The City Centre 1 building is part of Surrey Health and Technology District, adjacent to Surrey Memorial Hospital. (submitted photo)
Maritimes city plans Health and Technology District similar to Surrey’s

Surrey-based Lark Group involved in the public-private-academic partnership

The City of White Rock is warning residents to be careful about unscheduled doorstep calls, after reports of salespeople misrepresenting themselves as city workers conducting water tests. STOCK IMAGE
City of White Rock warns of bogus water test visits

Residents report salespeople ‘give impression’ they are municipal employees

Semiahmoo Secondary senior girls basketball team members (left to right) Deja Lee, Tara Wallack and Izzy Forsyth sign their official NCAA commitments at an event earlier this month. (Contributed photo)
Semiahmoo Secondary holds signing-day ceremony for three NCAA-bound basketball stars

Deja Lee, Tara Wallack and Izzy Forsyth committed to U.S. universities earlier this year

The Right Reverend Peter Klenner, pastor of All Saints Community Church (and Bishop of the Anglican Mission in Canada). Contributed photo
Purchase aims to restore historic Crescent Beach landmark

All Saints Church fundraising to buy Holy Cross, retain it as ‘sacred space’

Kyle Charles poses for a photo in Edmonton on Friday, Nov. 20, 2020. Marvel Entertainment, the biggest comic book publisher in the world, hired the 34-year-old First Nations illustrator as one of the artists involved in Marvel Voice: Indigenous Voices #1 in August. THE CANADIAN PRESS/Jason Franson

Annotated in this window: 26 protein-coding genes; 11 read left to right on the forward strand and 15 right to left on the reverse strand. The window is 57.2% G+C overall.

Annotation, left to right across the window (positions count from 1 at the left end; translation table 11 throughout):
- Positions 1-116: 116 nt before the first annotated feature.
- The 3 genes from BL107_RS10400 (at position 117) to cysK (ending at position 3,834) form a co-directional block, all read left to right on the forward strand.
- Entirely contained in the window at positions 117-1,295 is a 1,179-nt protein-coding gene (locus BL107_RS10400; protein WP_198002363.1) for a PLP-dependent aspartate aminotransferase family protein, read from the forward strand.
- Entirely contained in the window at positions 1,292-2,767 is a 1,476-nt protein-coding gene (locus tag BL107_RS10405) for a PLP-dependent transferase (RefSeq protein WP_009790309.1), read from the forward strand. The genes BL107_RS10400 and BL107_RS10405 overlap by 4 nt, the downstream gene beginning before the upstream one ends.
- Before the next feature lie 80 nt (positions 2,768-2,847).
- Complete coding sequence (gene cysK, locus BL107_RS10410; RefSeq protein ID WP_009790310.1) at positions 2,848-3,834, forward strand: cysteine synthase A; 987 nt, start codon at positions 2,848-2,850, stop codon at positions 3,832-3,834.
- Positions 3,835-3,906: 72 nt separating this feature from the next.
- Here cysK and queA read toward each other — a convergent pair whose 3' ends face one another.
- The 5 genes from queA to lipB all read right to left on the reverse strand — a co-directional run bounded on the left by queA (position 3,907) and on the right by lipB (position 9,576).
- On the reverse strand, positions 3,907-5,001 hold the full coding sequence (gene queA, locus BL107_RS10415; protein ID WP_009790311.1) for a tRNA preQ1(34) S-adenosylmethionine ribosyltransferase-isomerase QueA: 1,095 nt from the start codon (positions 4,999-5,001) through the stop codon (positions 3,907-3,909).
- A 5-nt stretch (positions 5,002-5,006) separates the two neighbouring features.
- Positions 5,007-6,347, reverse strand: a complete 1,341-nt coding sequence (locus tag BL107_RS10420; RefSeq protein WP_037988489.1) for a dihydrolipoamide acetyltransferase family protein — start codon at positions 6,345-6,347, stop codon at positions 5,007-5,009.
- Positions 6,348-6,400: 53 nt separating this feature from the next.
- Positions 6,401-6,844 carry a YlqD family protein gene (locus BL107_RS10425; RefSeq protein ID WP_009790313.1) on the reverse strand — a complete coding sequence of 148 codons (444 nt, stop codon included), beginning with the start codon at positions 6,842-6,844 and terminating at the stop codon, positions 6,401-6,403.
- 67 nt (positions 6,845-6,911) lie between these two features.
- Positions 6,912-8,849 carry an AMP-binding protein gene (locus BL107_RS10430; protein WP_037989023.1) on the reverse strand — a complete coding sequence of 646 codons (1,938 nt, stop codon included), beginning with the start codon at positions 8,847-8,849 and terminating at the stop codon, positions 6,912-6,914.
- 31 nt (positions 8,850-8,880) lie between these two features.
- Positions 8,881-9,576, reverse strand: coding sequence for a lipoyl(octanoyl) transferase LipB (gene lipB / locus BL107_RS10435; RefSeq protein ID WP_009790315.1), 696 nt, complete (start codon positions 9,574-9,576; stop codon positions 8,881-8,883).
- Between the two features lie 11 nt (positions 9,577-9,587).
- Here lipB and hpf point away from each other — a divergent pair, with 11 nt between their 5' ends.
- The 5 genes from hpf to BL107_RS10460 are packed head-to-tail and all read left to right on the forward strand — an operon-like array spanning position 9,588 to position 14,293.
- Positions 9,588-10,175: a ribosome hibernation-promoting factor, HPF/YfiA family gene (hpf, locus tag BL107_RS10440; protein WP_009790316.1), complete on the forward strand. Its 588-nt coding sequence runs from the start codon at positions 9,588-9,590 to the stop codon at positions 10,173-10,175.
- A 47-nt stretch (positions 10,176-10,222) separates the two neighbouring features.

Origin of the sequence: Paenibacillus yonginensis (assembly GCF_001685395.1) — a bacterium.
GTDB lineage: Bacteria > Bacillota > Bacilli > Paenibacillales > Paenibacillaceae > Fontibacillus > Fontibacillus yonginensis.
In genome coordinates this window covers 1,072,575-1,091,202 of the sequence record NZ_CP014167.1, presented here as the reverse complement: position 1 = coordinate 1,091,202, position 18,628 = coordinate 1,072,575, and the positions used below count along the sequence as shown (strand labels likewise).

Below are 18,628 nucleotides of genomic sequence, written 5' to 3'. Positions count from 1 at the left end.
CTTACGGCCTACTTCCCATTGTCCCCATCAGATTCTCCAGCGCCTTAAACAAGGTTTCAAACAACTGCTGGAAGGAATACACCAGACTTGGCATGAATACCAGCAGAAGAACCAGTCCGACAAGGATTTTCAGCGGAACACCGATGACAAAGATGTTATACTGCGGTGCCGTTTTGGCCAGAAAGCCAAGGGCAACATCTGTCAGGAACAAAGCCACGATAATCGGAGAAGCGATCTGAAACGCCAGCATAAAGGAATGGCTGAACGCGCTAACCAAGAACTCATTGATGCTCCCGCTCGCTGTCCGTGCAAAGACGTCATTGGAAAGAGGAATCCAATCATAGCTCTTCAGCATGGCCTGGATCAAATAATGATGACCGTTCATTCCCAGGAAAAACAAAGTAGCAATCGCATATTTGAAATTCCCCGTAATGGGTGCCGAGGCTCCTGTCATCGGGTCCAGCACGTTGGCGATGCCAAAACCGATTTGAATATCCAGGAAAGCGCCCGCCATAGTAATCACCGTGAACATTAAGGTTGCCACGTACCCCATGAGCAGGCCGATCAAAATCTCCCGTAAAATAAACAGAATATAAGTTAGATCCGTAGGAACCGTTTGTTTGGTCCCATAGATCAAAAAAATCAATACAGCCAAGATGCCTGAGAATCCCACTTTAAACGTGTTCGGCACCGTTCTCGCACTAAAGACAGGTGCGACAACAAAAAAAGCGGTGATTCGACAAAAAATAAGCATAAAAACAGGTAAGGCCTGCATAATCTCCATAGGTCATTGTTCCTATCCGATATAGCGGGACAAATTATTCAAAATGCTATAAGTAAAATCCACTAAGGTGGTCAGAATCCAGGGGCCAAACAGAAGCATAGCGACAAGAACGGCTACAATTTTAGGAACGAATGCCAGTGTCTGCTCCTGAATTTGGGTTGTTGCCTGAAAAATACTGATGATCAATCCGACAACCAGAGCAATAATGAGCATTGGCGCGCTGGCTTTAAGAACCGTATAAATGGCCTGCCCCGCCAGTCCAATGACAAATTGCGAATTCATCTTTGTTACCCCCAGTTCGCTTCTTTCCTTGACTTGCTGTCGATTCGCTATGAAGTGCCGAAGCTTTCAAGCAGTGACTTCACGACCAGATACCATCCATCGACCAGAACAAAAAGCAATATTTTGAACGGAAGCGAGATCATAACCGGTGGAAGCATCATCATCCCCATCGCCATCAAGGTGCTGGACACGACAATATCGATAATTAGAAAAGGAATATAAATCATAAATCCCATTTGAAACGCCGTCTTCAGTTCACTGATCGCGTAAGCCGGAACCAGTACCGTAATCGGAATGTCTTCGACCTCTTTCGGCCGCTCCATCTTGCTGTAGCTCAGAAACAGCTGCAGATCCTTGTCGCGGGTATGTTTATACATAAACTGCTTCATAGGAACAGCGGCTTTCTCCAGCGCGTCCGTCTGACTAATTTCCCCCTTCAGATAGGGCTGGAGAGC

VIDEO: Indigenous illustrator of new Marvel comic hopes Aboriginal women feel inspired

Kyle Charles says Indigenous women around the world have reached out

B.C. Liberal MLA Shirley Bond questions NDP government ministers in the B.C. legislature, Feb. 19, 2020. (Hansard TV)
Cabinet veteran Shirley Bond chosen interim leader of B.C. Liberals

28-member opposition prepares for December legislature session

Motorists wait to enter a Fraser Health COVID-19 testing facility, in Surrey, B.C., on Monday, November 9, 2020. THE CANADIAN PRESS/Darryl Dyck
COVID-19: What do rising positivity rates mean for B.C.? It’s not entirely clear